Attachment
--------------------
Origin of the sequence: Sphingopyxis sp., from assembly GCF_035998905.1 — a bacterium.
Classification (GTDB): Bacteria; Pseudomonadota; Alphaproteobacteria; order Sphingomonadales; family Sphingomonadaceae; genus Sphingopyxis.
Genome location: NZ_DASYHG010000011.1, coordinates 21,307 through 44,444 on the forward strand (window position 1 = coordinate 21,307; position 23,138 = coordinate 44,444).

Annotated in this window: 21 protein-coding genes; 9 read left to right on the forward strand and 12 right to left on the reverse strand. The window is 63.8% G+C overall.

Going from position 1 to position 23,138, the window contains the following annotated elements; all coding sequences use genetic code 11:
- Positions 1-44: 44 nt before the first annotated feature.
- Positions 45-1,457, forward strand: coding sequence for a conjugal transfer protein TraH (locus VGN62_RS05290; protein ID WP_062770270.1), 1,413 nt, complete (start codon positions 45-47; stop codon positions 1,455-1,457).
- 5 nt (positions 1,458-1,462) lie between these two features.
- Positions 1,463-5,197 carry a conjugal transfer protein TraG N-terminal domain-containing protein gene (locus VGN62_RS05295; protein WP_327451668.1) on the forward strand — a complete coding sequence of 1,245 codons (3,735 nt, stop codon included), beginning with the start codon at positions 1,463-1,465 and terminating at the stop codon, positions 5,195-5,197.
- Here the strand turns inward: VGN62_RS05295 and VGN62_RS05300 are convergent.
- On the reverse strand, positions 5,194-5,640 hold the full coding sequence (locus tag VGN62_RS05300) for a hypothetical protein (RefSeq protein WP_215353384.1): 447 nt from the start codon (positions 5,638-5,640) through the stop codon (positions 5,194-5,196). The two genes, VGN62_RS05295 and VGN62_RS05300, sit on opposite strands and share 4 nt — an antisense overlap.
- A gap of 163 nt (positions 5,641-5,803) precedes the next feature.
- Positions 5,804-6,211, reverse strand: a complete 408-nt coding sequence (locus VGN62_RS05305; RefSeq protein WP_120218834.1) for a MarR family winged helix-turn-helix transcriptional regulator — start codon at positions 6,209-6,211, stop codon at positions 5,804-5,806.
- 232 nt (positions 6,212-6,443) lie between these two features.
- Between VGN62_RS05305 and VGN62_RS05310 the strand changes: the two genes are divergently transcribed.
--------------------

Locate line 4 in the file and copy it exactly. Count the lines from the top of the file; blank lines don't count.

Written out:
Annotated in this window: 21 protein-coding genes; 9 read left to right on the forward strand and 12 right to left on the reverse strand. The window is 63.8% G+C overall.